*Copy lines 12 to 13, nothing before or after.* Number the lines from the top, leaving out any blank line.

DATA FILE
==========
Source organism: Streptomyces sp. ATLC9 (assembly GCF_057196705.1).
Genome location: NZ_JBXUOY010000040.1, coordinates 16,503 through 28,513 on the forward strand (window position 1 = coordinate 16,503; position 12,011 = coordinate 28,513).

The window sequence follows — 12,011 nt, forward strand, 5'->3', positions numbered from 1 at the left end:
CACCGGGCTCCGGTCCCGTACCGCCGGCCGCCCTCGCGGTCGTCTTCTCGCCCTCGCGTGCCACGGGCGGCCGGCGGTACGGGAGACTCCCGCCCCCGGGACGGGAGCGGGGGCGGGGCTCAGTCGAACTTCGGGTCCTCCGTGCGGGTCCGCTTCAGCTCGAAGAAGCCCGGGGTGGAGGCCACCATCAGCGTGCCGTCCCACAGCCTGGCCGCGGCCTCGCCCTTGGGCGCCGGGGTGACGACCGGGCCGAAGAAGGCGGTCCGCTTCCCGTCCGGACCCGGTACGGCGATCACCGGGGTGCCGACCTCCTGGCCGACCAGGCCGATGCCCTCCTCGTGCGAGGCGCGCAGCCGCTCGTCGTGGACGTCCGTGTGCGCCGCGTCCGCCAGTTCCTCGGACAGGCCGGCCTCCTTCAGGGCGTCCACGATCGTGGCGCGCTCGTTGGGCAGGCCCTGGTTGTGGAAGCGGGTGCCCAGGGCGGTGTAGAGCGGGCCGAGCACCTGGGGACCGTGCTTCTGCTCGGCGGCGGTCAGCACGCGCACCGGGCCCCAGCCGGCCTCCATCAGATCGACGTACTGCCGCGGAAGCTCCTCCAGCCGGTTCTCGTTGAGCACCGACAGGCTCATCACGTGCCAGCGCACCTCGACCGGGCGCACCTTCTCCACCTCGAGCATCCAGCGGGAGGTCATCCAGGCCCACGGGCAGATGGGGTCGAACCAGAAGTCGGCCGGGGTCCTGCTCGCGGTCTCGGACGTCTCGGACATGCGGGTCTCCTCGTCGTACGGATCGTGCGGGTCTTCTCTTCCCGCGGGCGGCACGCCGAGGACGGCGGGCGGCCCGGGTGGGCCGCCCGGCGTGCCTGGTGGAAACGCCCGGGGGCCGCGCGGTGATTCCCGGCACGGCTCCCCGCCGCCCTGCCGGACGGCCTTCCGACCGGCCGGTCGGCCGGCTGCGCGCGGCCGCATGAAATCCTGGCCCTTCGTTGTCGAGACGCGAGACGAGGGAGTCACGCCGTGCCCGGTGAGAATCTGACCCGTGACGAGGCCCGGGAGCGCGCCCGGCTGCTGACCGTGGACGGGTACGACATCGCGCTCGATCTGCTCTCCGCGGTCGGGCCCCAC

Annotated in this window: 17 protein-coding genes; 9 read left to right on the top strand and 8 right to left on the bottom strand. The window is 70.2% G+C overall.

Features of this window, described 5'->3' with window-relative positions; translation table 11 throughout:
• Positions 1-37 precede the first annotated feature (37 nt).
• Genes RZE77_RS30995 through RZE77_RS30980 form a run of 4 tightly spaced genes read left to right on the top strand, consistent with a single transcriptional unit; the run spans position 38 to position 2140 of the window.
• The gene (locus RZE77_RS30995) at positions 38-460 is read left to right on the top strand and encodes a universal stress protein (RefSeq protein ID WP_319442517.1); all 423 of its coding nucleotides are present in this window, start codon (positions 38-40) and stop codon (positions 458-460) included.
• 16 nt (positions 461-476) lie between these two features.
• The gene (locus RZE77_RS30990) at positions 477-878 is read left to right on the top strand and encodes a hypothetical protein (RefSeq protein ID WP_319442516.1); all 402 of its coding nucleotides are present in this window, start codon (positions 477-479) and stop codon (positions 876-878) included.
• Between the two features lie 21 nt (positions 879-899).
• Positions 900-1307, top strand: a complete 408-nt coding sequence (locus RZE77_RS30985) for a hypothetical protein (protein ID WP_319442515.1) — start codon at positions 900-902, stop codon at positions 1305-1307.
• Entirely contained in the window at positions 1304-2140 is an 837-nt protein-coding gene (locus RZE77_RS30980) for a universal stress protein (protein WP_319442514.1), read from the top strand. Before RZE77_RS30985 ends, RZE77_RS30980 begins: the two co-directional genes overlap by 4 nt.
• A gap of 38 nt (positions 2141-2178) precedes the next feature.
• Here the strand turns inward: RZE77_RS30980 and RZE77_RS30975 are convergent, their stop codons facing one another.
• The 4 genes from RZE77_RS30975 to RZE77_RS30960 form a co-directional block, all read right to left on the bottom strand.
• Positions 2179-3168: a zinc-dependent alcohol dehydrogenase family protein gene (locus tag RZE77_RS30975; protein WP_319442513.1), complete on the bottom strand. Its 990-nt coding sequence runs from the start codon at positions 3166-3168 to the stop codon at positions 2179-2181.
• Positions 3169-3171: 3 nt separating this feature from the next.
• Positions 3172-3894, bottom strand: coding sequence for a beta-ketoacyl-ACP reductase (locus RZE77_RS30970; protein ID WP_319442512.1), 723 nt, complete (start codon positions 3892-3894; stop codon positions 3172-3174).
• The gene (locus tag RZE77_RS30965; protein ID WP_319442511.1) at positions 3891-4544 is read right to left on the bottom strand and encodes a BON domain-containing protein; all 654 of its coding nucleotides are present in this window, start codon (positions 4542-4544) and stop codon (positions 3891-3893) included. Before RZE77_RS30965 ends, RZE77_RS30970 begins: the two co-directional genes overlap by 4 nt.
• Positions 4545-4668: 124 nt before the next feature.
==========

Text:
• Between the two features lie 21 nt (positions 879-899).
• Positions 900-1307, top strand: a complete 408-nt coding sequence (locus RZE77_RS30985) for a hypothetical protein (protein ID WP_319442515.1) — start codon at positions 900-902, stop codon at positions 1305-1307.